Alexandre Singh’s first major exhibition at Metro Pictures features the New York premiere of his short film The Appointment (2019, 19 min). Singh transforms the gallery into an abandoned cinema from an imagined dystopic future. With trompe l’oeil wallpaper and flooring that is painstakingly hand-drawn, the exhibition includes sculpture and paintings that refer to the macabre vernacular of the film. The works further Singh’s ideas around narrative and storytelling, which he first began exploring in 2007 with his Faustian novella The Marque of the Third Stripe.
A darkly comic thriller, the film is a tale of doubling and mistaken identity that embraces the fantastical and supernatural qualities of Gothic literature, from E. T. A. Hoffmann to Roald Dahl. The protagonist is Henry Salt, an enfant terrible of letters who we meet as he wakes from a nightmare and discovers a confounding entry in his diary: “12 o’clock at the restaurant La Folie.” But who is Henry meeting? And why doesn’t he remember making this appointment? When no one appears at the scheduled time, Henry becomes obsessed with trying to uncover this person’s identity. Charging through a series of dreamlike encounters, he discovers that the truth is more disturbing than he could have imagined.
The five new bronze sculptures on view are cast from reworked film props Singh designed using found kitchen utensils. Like anthropological specimens from a post-apocalyptic world, these strange insect-like creatures sit frozen atop pedestals of detritus, piles of pasta, popcorn, and packing peanuts. Inspired by Japanese filmmaker Hayao Miyazaki’s characters, the black and white paintings in the exhibition are portraits of surrealist sculptures that seem to have come to life.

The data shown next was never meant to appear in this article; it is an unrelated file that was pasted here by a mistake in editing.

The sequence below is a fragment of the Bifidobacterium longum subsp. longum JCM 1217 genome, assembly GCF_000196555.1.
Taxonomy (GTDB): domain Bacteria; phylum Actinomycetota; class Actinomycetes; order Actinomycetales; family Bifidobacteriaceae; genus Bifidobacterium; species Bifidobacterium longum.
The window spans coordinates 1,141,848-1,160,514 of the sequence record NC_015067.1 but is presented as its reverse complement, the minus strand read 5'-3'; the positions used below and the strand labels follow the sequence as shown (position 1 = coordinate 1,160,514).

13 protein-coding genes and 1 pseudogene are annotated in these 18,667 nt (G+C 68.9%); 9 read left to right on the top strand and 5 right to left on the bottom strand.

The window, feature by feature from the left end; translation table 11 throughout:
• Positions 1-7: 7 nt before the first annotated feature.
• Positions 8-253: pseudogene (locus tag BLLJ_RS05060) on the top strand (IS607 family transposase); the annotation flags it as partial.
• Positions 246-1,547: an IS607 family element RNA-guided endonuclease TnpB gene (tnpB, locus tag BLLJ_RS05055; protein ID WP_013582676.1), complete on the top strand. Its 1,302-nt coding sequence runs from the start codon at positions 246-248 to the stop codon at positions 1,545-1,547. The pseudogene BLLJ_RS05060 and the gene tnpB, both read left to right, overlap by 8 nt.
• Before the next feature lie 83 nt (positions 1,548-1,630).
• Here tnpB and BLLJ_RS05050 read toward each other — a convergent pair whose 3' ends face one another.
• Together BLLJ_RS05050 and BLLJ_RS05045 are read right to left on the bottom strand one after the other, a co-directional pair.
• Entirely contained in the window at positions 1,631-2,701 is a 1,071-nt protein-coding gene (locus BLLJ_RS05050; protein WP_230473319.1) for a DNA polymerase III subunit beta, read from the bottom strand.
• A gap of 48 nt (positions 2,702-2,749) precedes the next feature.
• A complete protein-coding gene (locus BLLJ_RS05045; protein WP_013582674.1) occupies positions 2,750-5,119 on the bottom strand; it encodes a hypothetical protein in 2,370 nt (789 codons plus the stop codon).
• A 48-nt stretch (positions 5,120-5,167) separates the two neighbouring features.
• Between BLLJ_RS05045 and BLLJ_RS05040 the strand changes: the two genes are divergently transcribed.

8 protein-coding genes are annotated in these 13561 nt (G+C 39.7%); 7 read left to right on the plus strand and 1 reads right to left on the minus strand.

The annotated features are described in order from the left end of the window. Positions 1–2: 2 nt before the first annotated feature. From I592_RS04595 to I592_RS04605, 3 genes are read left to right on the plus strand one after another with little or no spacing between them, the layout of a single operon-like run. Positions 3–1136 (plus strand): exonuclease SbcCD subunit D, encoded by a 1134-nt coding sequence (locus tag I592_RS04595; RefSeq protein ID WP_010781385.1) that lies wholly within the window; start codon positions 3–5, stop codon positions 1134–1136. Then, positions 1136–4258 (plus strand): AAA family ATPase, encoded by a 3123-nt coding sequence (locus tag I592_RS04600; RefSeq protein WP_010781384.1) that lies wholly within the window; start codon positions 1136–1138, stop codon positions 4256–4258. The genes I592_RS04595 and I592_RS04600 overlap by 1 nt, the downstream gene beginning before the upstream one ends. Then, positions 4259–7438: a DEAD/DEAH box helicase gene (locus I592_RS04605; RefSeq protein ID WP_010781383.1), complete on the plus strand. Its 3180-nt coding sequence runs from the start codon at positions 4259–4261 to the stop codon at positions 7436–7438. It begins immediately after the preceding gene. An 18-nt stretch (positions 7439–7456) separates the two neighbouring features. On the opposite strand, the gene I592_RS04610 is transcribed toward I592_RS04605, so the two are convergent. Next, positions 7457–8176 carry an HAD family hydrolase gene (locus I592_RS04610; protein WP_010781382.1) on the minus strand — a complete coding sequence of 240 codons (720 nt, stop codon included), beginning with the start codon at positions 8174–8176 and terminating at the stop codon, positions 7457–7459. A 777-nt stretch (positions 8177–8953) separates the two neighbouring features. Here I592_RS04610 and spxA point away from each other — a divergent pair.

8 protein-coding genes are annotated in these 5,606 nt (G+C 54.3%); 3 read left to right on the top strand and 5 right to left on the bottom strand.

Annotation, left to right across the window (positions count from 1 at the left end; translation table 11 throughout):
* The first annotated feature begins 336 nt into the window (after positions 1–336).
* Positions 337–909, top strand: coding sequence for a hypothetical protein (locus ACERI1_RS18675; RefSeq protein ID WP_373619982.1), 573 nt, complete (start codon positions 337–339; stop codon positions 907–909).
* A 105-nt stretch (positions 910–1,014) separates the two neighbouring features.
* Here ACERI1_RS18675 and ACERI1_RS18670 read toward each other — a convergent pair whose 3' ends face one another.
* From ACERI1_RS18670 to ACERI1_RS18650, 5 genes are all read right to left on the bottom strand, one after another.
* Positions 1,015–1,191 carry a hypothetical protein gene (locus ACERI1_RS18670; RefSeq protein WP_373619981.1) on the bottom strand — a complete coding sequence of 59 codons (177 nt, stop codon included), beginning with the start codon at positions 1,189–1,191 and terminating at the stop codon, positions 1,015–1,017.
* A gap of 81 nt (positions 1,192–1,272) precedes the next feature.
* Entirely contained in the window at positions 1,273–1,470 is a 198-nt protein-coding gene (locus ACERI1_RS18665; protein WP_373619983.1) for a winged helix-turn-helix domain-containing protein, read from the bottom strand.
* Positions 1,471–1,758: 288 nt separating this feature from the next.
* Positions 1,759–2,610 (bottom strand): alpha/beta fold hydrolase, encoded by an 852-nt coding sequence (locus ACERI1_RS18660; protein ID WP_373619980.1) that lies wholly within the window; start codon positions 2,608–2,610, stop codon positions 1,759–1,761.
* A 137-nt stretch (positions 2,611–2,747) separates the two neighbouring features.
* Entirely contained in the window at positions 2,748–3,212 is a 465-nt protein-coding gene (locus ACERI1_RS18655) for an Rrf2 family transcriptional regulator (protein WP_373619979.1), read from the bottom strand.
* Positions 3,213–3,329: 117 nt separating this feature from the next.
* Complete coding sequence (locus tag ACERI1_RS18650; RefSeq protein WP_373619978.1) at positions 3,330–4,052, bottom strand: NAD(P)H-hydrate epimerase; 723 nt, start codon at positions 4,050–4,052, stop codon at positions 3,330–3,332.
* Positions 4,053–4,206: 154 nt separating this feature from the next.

Screenings of The Appointment will begin on the hour, starting at 10am, and will run every 20 minutes. The film stars Samuel Crane and David Bamber and was produced by art historian Natalie Musteata in collaboration with EMU Films, London. An original score was written by the Dutch composer Gerry Arling. It is also on view through April 12, 2020, in Singh’s exhibition A Gothic Tale at the Legion of Honor, San Francisco.
Alexandre Singh would like to thank Tatiana Córdoba and Jo Jang. The exhibition is in memory of Anne-Marie Singh.
Born in 1980 in Bordeaux, France, Alexandre Singh works in a wide range of media, including installation, performance, literature, collage, and video. His theater play The Humans was developed by Witte de With Center for Contemporary Art, Rotterdam, and toured to the Brooklyn Academy of Music as part of Performa 13 (2013) and the Festival D’Avignon, France (2014). Singh’s work has been the subject of one-person presentations at White Columns, New York; Palais de Tokyo, Paris; and the Drawing Center, New York, as well as numerous group exhibitions throughout Europe, Asia, and North America, including the Lyon Biennial and Manifesta 8. His collaborations include Hello Meth Lab in the Sun at Ballroom, Marfa, Texas (with Jonah Freeman and Justin Lowe), and UNCLEHEAD (with Rita Sobral Campos) at the Museu da Eletricidade, Lisbon.
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